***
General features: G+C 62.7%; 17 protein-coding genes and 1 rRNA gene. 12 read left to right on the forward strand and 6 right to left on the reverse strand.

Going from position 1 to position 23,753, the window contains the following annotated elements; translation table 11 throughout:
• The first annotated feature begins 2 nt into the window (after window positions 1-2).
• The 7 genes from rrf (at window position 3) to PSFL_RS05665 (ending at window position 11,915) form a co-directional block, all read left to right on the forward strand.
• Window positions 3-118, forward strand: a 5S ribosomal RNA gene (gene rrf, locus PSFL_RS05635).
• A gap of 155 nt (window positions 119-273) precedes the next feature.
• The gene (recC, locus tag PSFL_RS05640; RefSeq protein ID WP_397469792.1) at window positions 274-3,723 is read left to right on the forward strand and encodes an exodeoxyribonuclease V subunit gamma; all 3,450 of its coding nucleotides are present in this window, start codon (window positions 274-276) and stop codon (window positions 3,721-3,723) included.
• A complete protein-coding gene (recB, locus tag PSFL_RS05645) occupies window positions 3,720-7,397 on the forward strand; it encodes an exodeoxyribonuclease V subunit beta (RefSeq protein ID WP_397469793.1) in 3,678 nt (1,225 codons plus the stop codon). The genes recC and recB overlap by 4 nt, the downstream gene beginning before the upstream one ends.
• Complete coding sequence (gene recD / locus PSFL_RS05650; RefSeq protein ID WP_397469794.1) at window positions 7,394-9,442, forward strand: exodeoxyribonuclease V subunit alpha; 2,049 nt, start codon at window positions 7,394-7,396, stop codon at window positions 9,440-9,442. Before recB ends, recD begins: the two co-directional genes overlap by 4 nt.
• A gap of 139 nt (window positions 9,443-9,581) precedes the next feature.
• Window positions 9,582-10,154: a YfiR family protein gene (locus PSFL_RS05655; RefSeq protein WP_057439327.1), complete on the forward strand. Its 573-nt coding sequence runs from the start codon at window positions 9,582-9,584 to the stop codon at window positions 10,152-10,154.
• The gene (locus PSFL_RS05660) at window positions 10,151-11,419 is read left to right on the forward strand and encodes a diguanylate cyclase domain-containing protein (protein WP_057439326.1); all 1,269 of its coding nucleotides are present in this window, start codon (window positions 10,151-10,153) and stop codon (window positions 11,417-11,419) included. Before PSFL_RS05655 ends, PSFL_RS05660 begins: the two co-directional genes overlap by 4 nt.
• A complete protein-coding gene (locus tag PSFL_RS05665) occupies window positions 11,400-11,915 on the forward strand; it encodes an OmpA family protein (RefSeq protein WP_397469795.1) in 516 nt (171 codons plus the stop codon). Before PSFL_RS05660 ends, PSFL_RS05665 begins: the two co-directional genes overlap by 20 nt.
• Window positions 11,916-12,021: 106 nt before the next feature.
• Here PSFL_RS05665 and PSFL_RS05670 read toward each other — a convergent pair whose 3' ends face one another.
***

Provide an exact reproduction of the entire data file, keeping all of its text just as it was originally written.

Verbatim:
General features: G+C 62.7%; 17 protein-coding genes and 1 rRNA gene. 12 read left to right on the forward strand and 6 right to left on the reverse strand.

Going from position 1 to position 23,753, the window contains the following annotated elements; translation table 11 throughout:
• The first annotated feature begins 2 nt into the window (after window positions 1-2).
• The 7 genes from rrf (at window position 3) to PSFL_RS05665 (ending at window position 11,915) form a co-directional block, all read left to right on the forward strand.
• Window positions 3-118, forward strand: a 5S ribosomal RNA gene (gene rrf, locus PSFL_RS05635).
• A gap of 155 nt (window positions 119-273) precedes the next feature.
• The gene (recC, locus tag PSFL_RS05640; RefSeq protein ID WP_397469792.1) at window positions 274-3,723 is read left to right on the forward strand and encodes an exodeoxyribonuclease V subunit gamma; all 3,450 of its coding nucleotides are present in this window, start codon (window positions 274-276) and stop codon (window positions 3,721-3,723) included.
• A complete protein-coding gene (recB, locus tag PSFL_RS05645) occupies window positions 3,720-7,397 on the forward strand; it encodes an exodeoxyribonuclease V subunit beta (RefSeq protein ID WP_397469793.1) in 3,678 nt (1,225 codons plus the stop codon). The genes recC and recB overlap by 4 nt, the downstream gene beginning before the upstream one ends.
• Complete coding sequence (gene recD / locus PSFL_RS05650; RefSeq protein ID WP_397469794.1) at window positions 7,394-9,442, forward strand: exodeoxyribonuclease V subunit alpha; 2,049 nt, start codon at window positions 7,394-7,396, stop codon at window positions 9,440-9,442. Before recB ends, recD begins: the two co-directional genes overlap by 4 nt.
• A gap of 139 nt (window positions 9,443-9,581) precedes the next feature.
• Window positions 9,582-10,154: a YfiR family protein gene (locus PSFL_RS05655; RefSeq protein WP_057439327.1), complete on the forward strand. Its 573-nt coding sequence runs from the start codon at window positions 9,582-9,584 to the stop codon at window positions 10,152-10,154.
• The gene (locus PSFL_RS05660) at window positions 10,151-11,419 is read left to right on the forward strand and encodes a diguanylate cyclase domain-containing protein (protein WP_057439326.1); all 1,269 of its coding nucleotides are present in this window, start codon (window positions 10,151-10,153) and stop codon (window positions 11,417-11,419) included. Before PSFL_RS05655 ends, PSFL_RS05660 begins: the two co-directional genes overlap by 4 nt.
• A complete protein-coding gene (locus tag PSFL_RS05665) occupies window positions 11,400-11,915 on the forward strand; it encodes an OmpA family protein (RefSeq protein WP_397469795.1) in 516 nt (171 codons plus the stop codon). Before PSFL_RS05660 ends, PSFL_RS05665 begins: the two co-directional genes overlap by 20 nt.
• Window positions 11,916-12,021: 106 nt before the next feature.
• Here PSFL_RS05665 and PSFL_RS05670 read toward each other — a convergent pair whose 3' ends face one another.